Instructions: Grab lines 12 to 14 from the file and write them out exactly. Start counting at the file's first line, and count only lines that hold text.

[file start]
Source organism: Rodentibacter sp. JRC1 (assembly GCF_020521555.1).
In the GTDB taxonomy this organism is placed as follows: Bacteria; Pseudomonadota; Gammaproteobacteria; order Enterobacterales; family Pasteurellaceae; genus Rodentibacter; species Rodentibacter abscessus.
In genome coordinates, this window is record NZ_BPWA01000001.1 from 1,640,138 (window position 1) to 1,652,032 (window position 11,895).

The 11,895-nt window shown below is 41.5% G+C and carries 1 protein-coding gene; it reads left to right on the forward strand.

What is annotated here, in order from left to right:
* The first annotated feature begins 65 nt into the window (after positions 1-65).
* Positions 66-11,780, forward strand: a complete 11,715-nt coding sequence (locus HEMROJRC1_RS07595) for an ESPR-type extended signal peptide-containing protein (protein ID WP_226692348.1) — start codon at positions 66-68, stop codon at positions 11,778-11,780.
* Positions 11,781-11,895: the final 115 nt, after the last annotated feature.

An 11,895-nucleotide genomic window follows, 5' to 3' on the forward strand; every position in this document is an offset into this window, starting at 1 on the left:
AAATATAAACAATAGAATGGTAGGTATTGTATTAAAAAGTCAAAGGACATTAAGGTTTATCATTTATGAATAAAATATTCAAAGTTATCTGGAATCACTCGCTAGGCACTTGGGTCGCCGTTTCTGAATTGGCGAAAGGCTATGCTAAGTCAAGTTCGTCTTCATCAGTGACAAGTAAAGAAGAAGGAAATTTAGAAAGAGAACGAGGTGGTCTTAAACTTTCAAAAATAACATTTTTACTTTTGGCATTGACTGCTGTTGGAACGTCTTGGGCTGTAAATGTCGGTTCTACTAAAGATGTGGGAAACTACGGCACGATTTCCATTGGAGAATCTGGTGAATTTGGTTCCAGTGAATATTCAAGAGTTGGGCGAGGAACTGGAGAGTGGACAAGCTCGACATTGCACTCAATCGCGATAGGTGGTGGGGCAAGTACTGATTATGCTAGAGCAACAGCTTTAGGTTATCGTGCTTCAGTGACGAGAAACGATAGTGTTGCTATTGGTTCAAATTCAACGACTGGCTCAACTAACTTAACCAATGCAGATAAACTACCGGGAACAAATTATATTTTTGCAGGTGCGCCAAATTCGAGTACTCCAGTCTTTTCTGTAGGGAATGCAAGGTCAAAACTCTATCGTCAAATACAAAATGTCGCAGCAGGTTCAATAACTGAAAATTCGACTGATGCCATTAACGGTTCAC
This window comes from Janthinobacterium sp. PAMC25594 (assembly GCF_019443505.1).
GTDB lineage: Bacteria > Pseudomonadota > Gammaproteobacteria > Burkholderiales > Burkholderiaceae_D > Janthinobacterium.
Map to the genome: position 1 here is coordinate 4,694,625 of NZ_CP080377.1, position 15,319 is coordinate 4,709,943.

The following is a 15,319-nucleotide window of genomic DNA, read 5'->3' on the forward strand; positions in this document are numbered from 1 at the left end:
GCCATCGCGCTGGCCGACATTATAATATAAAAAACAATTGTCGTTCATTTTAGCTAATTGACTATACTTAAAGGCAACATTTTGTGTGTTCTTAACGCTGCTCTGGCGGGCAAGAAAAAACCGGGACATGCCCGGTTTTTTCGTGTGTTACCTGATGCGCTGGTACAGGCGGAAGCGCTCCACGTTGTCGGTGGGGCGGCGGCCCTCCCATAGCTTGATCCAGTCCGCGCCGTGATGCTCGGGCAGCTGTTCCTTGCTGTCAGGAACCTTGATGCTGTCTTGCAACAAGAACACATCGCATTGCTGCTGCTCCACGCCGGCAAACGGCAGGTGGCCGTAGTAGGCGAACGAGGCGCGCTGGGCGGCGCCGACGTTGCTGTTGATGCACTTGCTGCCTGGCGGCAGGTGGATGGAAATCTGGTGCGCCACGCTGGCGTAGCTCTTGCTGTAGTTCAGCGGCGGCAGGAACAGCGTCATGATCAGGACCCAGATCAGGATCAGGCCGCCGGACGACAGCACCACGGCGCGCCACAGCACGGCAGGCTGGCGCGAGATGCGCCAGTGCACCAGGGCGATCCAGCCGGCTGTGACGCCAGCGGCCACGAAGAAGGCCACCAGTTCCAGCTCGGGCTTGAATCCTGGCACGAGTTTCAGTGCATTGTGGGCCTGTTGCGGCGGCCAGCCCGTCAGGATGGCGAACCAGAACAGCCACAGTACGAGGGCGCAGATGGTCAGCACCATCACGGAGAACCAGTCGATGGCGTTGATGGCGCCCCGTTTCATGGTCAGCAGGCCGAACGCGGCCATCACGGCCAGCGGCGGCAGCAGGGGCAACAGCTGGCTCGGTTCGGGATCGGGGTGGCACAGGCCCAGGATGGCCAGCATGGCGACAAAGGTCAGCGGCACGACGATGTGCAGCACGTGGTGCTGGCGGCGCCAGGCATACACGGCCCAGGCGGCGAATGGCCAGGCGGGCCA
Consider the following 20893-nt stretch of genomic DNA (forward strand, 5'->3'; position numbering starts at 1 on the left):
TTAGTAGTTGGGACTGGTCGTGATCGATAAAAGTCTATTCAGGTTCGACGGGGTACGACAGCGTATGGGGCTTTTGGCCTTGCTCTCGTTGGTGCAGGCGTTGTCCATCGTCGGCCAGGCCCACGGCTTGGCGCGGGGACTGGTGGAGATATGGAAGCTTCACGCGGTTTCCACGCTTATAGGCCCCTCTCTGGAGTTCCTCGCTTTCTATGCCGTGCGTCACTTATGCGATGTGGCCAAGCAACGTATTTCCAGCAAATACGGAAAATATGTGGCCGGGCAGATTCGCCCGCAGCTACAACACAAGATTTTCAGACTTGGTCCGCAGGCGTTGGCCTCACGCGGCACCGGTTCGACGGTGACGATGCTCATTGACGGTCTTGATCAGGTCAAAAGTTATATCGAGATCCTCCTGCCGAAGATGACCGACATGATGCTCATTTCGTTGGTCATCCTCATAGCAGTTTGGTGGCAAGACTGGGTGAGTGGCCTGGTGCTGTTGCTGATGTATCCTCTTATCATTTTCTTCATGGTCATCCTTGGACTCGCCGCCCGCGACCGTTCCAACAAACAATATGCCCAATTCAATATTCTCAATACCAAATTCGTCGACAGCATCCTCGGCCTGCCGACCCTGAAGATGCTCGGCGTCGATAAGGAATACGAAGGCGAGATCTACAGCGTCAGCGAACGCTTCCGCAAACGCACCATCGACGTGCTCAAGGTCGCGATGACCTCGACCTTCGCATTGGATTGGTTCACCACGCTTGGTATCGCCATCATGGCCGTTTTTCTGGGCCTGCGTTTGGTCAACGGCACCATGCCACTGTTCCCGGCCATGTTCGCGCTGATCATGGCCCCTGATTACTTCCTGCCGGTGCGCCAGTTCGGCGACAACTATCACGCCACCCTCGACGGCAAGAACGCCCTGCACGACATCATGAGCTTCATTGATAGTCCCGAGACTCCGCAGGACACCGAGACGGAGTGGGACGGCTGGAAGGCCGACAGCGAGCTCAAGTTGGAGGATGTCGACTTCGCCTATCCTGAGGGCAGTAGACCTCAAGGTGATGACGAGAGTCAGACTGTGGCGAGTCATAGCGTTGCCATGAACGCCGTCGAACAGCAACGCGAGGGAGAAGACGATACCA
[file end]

GTDB lineage: Bacteria > Pseudomonadota > Gammaproteobacteria > Burkholderiales > Burkholderiaceae_D > Janthinobacterium.
Map to the genome: position 1 here is coordinate 4,694,625 of NZ_CP080377.1, position 15,319 is coordinate 4,709,943.

The following is a 15,319-nucleotide window of genomic DNA, read 5'->3' on the forward strand; positions in this document are numbered from 1 at the left end: